Barbara Langhorst’s restless white fields, like Goldstein’s book, negotiates tense and uncertain terrains between the confessional and the textual. But while Goldstein’s reflexive formalism often curtails his capacity to grieve his mother’s absence, Langhorst seeks to objectify grief, mapping the work of mourning onto the white field of the page, trying to transmute the personal into persona. This book is an archeology, drawing heavily on the fraught historicism of Walter Benjamin, mixing a fierce imperative to redeem a terrible and “eviscerated” past with a sense of the disastrous futility of poetic effort: “whatever my path,” she writes, “i can’t avoid stepping on angels,” evoking Benjamin’s key image of cultural collapse from his theses on the philosophy of history. restless white fields traces Langhorst’s efforts to come to terms with personal trauma; her father, in a state of post-stroke confusion, murdered her mother and then took his own life. At a number of points, Langhorst confesses what she feels to be her complicity in tragedy, particularly in her mother’s death: that she wasn’t present to stop her father.
The poems intercut such confessional directness—“there are no kind words for this”—with moments of either philosophical detachment or crystalline abstraction: “the fractal catastrophe of human time / your steps corner the bed your living death fades forgotten in tissue paper slips[.]” The lyrical can sometimes grant momentary evasions, but Langhorst’s poems, while necessarily aspiring to draw renewal as “morning,” from an extended and difficult arc of “mourning,” never really shy into the comforts of the aesthetic, but want to push through a “firehorse of pain” toward a promise of meaningful closure. Words are dismantled vertically to suggest both the spiritual fracture of grief and the centripetal tug of sense-making, as the reading eye scans and reassembles them:
These lines aren’t talking-cure, and never take for granted any remedial givenness—but neither does the “calling” to which Langhorst’s writing wants to attend. Elegy does not promise verdant renewal, but it does present Langhorst with contingent possibility: “elegiac dirt verminating / rhizomatic quackgrass / calling come to me / compose me[.]” The wordscapes that make up Langhorst’s book—poems that act more like Benjamin’s dialectical constellations than Deleuzian rhizomes—call to her for expressive form, to be composed, and also offer her the possibility to recompose herself. restless white fields is a powerful and fascinating text that deconstructs the “broken economies” of grief, even as it finds its necessary path to self-forgiveness, to reconcile with loss.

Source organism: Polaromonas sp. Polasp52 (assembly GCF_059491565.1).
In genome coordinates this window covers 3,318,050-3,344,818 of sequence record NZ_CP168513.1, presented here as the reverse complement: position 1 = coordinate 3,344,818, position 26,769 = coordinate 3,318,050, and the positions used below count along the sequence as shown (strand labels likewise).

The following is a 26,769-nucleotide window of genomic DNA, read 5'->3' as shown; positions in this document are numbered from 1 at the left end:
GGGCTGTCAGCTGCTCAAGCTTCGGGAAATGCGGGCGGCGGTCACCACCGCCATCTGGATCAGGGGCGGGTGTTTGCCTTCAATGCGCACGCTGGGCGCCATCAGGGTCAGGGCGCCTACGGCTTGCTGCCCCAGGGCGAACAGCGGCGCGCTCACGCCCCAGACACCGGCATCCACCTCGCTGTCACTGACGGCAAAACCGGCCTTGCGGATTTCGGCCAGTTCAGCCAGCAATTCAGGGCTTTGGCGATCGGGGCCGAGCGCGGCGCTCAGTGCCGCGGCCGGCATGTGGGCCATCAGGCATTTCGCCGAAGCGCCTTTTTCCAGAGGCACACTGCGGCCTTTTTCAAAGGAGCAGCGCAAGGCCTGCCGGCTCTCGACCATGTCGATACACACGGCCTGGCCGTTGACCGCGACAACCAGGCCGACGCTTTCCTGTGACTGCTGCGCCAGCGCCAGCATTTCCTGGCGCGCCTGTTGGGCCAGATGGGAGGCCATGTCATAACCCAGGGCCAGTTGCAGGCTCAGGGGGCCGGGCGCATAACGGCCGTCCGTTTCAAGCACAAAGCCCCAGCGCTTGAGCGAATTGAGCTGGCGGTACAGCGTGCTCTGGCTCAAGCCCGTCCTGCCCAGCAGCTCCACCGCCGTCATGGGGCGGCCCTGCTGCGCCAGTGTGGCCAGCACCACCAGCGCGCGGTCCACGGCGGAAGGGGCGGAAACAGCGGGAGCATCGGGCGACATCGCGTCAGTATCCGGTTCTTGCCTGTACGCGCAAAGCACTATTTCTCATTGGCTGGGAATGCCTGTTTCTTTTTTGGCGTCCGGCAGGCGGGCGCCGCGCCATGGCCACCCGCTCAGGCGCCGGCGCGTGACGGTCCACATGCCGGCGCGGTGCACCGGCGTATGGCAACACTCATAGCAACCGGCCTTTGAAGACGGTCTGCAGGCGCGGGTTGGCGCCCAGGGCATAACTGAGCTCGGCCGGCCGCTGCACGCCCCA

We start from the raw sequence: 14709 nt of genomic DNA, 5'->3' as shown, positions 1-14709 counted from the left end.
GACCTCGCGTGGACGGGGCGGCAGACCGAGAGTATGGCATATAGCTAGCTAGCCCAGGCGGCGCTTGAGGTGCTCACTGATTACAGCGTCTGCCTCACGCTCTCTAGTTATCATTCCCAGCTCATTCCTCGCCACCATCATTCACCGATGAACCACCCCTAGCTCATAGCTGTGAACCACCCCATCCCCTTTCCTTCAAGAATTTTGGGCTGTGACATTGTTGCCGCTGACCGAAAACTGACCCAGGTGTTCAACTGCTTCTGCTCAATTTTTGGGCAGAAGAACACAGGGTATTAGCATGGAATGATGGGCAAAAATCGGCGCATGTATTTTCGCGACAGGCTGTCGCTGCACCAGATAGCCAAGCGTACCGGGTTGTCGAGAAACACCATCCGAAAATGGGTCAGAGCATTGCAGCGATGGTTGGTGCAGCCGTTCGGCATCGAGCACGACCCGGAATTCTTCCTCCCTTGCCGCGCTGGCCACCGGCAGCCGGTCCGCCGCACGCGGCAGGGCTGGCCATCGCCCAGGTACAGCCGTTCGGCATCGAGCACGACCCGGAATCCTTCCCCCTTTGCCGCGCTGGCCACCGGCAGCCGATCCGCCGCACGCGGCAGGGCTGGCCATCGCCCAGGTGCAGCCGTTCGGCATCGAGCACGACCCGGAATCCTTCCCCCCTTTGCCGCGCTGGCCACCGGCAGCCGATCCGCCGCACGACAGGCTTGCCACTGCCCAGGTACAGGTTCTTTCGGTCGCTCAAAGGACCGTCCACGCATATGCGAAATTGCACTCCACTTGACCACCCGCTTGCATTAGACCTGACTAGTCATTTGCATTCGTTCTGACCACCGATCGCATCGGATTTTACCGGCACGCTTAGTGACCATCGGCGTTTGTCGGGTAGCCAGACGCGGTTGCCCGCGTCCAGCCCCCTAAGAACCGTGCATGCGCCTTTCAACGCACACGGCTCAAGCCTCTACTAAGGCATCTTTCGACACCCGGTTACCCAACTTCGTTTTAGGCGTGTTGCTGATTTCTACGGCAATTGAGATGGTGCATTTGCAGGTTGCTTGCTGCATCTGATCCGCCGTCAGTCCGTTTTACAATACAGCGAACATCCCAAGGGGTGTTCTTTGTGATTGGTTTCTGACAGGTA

The “Note” closing out Fred Wah’s recent chapbook Medallions of Belief clarifies its intention: intermingling unpublished and newer poems with a handful of pieces from as early as 1986, this gathering offers up Wah’s own “spectrum of considerations” on how to produce an occasional poem. It was published to accompany a workshop at the Toronto New School of Writing held on March 10, 2012 under the rubric “How to Write a Poem for the Queen,” and presents some of Wah’s work as the Canadian Parliamentary Poet Laureate, a post he held until December 2013. Most of the poems are dedicated to or occasioned by the work of others, and most also call into question, to varying degrees, what it is to occasion a poem, to use and to “use up” poetry in a historical—or better, historicized—present. Stylistically, the poems extend Wah’s practice of the deliberate admixture of linguistic registers and pitches, collating a sometimes visceral density with prosaic baldness, or highfalutin theory with mundane colloquialism. I hear echoes of Robert Duncan’s hybrid voice murmuring at times behind this work, although Wah’s sources and forebears are as playfully various as his mercurial poetic practice. What I admire in a Wah poem is its commitment to the immediate moment; while each of these pieces remains thoroughly self-conscious about its own highly mediated language, each also aspires to touch the occasion of its own making, to collide the experiential and the textual in the temporary corpus of a given poem: “Physical / performs textual as anatomical / memory re-engages the heave / and accumulates a distinct / sound for the body in language, / outside the utterance” (“Parapoetic Sink”). The character and context of that heave is as variable and as different as each text it occasions, but it is the often improvisational swing back to a compositional present that most draws Wah’s attention, and that gives his laureate poems a depth—if that’s the right word— beyond their datedness as functionary artifacts. A key poem in the chapbook is “The Snowflake Age,” a laud for the Diamond Jubilee of Queen Elizabeth II; Wah’s poem interrogates the pronouns of the Queen’s coronation address, reproduced in a local paper in 1952, finding instead of any “sovereign We” a network of shifting persons—“I Me You / Your They My We”—that allow him to rethink, and “re-engage” with, the interstices of the public and the private, sovereignty and subjectivity: “we too / Mark our time momentarily collected public[.]” Wah’s poetry aspires to inhabit what he calls a “between,” a conceptual and aural space in which the dominion of the speaking self is both asserted and held in abeyance, where the possibility of viable, intersubjective community, and with it a cultural politics of the many, begins to happen.